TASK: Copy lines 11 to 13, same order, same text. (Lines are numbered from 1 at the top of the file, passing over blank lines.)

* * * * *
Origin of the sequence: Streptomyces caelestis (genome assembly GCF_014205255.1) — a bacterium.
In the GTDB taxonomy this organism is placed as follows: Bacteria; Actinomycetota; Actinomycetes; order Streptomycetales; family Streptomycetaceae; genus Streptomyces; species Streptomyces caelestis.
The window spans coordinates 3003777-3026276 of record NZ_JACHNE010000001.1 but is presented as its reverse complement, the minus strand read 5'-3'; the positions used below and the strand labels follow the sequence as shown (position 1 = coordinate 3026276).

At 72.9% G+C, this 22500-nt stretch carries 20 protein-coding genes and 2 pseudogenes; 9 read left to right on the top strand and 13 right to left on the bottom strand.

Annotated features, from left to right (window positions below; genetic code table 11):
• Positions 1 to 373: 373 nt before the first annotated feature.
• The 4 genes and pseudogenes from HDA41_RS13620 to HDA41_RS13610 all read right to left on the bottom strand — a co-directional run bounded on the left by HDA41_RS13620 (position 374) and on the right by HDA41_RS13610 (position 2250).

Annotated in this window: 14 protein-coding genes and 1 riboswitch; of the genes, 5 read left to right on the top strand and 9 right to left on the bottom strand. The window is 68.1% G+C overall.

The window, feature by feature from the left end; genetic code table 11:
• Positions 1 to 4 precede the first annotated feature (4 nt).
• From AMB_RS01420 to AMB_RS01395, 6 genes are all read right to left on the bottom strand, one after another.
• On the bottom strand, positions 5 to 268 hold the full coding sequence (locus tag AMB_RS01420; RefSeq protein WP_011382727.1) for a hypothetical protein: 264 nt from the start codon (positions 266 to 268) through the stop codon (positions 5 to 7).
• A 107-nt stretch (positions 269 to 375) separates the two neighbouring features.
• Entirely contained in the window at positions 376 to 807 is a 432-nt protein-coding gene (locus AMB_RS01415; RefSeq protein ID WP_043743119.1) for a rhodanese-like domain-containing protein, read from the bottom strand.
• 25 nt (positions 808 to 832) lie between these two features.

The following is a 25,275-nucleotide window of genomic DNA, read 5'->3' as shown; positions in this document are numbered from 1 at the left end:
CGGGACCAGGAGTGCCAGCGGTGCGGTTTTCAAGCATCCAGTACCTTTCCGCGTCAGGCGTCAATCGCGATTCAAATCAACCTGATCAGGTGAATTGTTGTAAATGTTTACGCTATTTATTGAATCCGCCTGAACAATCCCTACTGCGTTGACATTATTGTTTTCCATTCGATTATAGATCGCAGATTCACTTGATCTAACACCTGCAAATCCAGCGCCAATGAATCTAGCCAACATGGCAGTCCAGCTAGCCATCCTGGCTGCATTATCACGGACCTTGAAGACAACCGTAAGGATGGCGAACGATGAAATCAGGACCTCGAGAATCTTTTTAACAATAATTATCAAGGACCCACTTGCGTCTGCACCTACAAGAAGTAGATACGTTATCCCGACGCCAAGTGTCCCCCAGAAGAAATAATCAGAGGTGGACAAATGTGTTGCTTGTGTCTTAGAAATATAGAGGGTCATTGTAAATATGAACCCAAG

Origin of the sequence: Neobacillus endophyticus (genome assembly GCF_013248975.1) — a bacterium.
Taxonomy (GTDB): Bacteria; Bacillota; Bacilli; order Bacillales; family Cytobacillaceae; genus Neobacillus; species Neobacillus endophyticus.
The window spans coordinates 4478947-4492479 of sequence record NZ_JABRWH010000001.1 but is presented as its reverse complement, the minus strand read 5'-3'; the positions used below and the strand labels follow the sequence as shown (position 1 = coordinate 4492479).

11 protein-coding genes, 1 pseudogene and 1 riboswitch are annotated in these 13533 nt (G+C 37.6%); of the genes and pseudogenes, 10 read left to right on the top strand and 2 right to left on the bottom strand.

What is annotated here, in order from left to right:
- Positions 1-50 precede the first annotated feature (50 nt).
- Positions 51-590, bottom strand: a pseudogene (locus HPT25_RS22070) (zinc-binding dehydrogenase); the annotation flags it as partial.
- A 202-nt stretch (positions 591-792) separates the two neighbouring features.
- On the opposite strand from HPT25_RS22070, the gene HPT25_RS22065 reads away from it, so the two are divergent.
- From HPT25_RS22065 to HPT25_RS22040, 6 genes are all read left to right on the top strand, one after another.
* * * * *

• From AMB_RS01420 to AMB_RS01395, 6 genes are all read right to left on the bottom strand, one after another.
• On the bottom strand, positions 5 to 268 hold the full coding sequence (locus tag AMB_RS01420; RefSeq protein WP_011382727.1) for a hypothetical protein: 264 nt from the start codon (positions 266 to 268) through the stop codon (positions 5 to 7).
• A 107-nt stretch (positions 269 to 375) separates the two neighbouring features.